The largest-ever outbreak of the invasive oriental fruit fly in Florida in 2015 was successfully quelled through a six-month eradication program that combined outreach, control, science, technology, and regulation.
The African fig fly (Zaprionus indianus) is an invasive fruit fly in North America that has been found commingling with its cousin spotted-wing drosophila (Drosophila suzukii), sometimes even using the latter's egg-laying sites for its own. A new profile in the Journal of Integrated Pest Management highlights the African fig fly's biology and range and offers options for management.
A new study finds spotted-wing drosophila prefer red, glue-covered monitoring traps made of plastic rectangles or spheres compared to the most commonly used clear deli-cup traps. The findings will advance the pursuit of more efficient and effective monitoring techniques for the pest.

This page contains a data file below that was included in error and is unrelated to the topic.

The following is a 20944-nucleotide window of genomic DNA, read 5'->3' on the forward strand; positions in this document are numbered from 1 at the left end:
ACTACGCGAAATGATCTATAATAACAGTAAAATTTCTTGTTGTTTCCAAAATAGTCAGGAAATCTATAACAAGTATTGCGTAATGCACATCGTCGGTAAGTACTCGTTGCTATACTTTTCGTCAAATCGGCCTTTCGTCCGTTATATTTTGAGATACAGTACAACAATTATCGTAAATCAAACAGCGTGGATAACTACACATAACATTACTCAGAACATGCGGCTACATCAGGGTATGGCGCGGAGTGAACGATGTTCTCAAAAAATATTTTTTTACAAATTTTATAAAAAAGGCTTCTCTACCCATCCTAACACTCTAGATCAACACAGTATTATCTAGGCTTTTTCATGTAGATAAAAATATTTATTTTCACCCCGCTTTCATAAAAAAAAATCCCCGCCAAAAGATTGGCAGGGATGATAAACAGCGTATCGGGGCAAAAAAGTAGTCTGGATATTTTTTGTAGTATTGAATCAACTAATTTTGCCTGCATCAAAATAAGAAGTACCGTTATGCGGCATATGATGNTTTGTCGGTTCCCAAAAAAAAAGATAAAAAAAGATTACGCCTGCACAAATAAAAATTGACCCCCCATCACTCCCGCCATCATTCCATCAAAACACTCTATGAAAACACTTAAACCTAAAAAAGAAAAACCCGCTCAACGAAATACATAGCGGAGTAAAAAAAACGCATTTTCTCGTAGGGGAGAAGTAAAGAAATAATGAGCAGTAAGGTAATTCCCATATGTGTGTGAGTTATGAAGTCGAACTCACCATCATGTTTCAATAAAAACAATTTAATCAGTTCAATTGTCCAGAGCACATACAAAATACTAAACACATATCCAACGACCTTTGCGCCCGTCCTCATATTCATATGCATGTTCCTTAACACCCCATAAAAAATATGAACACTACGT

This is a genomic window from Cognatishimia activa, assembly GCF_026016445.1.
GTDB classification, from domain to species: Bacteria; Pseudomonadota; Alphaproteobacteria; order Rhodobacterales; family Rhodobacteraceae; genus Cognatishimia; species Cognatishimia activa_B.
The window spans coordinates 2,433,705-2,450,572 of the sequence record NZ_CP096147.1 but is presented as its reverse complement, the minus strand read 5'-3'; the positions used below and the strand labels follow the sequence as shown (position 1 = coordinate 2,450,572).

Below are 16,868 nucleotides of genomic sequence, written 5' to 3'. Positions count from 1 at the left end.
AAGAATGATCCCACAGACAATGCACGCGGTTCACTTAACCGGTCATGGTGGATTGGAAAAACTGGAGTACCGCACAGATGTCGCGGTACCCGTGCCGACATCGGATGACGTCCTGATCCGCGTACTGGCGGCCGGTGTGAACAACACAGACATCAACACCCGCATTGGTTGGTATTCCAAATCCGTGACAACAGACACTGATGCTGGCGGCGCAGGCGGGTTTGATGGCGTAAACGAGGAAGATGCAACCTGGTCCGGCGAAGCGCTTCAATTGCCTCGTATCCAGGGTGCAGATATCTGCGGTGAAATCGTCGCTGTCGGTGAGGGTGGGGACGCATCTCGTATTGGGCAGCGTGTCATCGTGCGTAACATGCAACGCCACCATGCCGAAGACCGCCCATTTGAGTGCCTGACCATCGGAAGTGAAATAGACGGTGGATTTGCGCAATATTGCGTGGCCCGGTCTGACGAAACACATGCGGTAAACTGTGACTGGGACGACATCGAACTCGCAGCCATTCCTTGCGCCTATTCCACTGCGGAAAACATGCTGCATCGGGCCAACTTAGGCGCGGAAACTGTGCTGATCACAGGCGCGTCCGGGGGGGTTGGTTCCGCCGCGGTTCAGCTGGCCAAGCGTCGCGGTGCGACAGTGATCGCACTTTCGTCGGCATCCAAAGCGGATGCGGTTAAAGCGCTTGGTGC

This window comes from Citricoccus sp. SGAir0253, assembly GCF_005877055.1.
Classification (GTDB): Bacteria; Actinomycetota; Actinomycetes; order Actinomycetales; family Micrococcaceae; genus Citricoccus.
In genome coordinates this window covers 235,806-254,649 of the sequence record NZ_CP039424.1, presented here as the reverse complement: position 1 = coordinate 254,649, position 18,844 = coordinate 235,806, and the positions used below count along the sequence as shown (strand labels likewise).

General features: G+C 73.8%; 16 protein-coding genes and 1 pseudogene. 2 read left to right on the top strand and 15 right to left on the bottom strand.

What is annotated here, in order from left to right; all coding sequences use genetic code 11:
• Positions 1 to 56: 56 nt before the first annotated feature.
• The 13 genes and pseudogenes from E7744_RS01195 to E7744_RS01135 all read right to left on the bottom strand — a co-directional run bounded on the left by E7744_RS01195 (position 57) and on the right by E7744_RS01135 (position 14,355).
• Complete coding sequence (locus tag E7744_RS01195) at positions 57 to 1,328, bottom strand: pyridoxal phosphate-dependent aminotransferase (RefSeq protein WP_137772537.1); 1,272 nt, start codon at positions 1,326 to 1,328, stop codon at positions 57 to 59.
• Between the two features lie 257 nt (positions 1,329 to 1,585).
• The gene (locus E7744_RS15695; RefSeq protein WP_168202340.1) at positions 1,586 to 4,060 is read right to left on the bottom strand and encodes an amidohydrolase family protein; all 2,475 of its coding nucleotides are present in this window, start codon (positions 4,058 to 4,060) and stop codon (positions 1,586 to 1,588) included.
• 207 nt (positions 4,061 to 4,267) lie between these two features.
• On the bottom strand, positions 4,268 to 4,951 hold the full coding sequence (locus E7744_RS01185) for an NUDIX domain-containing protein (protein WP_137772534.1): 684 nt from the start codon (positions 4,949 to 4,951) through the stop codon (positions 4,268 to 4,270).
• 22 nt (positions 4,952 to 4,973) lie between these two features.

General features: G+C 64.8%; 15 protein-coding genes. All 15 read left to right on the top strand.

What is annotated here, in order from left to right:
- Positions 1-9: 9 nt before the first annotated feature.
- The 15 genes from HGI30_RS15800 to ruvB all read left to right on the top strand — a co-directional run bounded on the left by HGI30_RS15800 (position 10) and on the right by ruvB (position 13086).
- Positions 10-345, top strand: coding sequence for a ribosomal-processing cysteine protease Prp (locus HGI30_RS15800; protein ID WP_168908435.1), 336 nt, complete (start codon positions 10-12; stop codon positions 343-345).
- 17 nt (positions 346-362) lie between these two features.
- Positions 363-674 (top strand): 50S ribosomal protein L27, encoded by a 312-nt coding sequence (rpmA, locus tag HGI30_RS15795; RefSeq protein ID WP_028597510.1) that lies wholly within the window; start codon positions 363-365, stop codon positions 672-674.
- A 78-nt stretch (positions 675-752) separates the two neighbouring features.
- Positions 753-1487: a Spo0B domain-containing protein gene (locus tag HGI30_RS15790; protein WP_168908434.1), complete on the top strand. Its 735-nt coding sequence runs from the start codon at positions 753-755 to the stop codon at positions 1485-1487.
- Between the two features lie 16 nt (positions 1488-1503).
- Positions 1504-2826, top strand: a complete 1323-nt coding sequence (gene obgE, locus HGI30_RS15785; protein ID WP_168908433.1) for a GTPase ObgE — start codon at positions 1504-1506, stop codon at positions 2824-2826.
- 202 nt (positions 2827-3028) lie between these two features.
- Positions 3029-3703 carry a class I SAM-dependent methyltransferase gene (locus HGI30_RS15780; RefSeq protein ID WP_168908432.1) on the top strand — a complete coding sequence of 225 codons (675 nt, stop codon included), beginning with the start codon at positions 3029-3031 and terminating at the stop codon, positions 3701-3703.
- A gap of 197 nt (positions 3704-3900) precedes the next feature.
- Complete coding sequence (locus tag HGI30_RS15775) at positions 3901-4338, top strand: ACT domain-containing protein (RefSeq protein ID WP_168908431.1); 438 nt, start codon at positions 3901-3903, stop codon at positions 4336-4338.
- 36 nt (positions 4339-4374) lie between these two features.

A recent study at North Carolina State University shows that DNA analysis of spotted-wing drosophila (Drosophila suzukii) flies can detect whether they fed on strawberries as much as seven days prior. Researchers hope the proof of concept will lead to more accurate analysis of the invasive pest's dispersal in the field.